Growth of Airways and Lung Tissues in Premature and Healthy Infants
The purpose of this study is to evaluate the growth of the lung and how easily gas can be taken up by the lung in healthy infants born at full term without any breathing problems and infants born prematurely.
|Study Design:||Observational Model: Case Control
Time Perspective: Prospective
|Official Title:||Growth of Airways and Lung Parenchyma|
- Pulmonary function Test [ Time Frame: day of testing ] [ Designated as safety issue: No ]Forced Expiratory flows, single breath diffusion capacity and alveolar volume
Biospecimen Retention: Samples With DNA
Buccal Cells are being obtained.
|Study Start Date:||September 2006|
|Estimated Study Completion Date:||December 2015|
|Estimated Primary Completion Date:||December 2015 (Final data collection date for primary outcome measure)|
Group 1: We have recruited 50 healthy infants born >37 weeks gestation, and between 2 and 36 months of age. Infants were excluded for any of the following reasons.
Group 3: We will recruit 100 infants born prematurely, 23-35 weeks gestation. Subjects will be evaluated at the corrected age between 2 and 24 months. The subjects will have no oxygen requirements, and be clinically stable outpatients when evaluated. Infants will be excluded for any of the following reasons.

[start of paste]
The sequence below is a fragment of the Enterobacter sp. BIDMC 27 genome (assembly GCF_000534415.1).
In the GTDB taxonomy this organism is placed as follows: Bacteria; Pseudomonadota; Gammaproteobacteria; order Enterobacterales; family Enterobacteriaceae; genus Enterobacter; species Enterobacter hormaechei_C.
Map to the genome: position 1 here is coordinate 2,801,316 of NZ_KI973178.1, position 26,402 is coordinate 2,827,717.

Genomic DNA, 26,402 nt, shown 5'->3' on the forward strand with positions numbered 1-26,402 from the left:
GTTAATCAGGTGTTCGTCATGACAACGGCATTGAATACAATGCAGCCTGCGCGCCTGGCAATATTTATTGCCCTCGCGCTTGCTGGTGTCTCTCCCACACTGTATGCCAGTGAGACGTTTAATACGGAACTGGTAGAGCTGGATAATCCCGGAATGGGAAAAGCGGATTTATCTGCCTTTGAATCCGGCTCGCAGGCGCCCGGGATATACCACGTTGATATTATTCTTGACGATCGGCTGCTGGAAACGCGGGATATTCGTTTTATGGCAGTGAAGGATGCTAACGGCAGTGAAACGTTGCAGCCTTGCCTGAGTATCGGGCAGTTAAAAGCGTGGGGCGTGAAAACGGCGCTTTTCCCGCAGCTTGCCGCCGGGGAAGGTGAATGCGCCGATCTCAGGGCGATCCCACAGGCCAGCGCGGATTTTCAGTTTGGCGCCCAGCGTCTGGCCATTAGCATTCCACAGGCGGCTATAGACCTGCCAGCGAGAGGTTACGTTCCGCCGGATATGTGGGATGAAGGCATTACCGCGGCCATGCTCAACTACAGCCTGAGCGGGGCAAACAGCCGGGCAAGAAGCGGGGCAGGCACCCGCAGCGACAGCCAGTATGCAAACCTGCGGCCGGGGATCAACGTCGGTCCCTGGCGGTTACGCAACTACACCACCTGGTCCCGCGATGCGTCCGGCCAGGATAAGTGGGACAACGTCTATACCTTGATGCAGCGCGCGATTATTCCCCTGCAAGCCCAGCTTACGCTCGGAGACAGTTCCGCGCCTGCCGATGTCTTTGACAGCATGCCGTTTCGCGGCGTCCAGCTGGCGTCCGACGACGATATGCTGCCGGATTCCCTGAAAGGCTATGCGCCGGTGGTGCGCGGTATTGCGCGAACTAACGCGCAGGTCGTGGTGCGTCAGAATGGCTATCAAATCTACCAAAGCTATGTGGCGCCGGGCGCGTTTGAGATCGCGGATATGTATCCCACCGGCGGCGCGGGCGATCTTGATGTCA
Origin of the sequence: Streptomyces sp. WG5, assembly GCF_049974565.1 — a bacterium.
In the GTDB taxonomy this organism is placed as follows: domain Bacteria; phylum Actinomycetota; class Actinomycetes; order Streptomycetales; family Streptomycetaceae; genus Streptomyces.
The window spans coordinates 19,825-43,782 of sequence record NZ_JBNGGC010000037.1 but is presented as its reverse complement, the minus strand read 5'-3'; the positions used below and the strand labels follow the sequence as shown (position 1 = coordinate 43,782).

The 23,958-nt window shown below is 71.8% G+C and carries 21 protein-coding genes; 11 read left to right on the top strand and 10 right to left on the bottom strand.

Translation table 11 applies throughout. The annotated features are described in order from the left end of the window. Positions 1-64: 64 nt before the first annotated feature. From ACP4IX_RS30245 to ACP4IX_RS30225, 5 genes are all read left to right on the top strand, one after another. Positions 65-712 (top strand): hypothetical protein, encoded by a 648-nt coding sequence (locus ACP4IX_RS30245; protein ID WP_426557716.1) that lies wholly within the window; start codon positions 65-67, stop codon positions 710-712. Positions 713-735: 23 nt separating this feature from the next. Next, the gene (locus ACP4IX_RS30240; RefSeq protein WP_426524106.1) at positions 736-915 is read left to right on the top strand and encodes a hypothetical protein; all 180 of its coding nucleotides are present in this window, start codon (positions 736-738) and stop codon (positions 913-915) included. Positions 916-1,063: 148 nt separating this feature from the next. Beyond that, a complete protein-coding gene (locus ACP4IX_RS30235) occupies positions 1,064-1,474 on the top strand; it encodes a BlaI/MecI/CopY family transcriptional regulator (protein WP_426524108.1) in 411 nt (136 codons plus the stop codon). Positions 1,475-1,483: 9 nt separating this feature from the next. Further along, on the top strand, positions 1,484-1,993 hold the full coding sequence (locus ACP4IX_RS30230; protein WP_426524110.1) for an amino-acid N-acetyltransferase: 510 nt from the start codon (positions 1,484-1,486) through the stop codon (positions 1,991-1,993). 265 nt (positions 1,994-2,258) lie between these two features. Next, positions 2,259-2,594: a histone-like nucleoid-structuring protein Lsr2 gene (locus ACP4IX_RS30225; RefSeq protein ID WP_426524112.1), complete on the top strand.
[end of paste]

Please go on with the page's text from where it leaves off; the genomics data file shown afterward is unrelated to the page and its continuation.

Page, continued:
SPECIFIC AIM # 1: Determine the relationship between parenchymal tissue and alveolar volume with normal lung growth early in life We hypothesize that during the first two years of life that parenchymal surface area and alveolar volume increase with somatic growth; however, the ratio of surface area to volume remains constant, while ventilation within the lung becomes more homogenous.
SPECIFIC AIM # 2: Determine the pulmonary sequelae of premature birth and assess the effectiveness of early treatment strategies upon the pulmonary sequelae.
We hypothesize that premature birth impedes growth and development of the lung parenchyma and the airways at a corrected-age of 1-year. In addition, initiating continuous positive airway pressure (CPAP) and a permissive ventilatory strategy in very premature infants at birth will improve lung growth and lung function compared to treatment with early surfactant and conventional ventilation.
|Contact: Christina Tiller, RRTemail@example.com|
|United States, Indiana|
|Riley Hospital for Children||Recruiting|
|Indianapolis, Indiana, United States, 46202|
|Principal Investigator:||Robert S. Tepper, MD, PhD||Indiana University|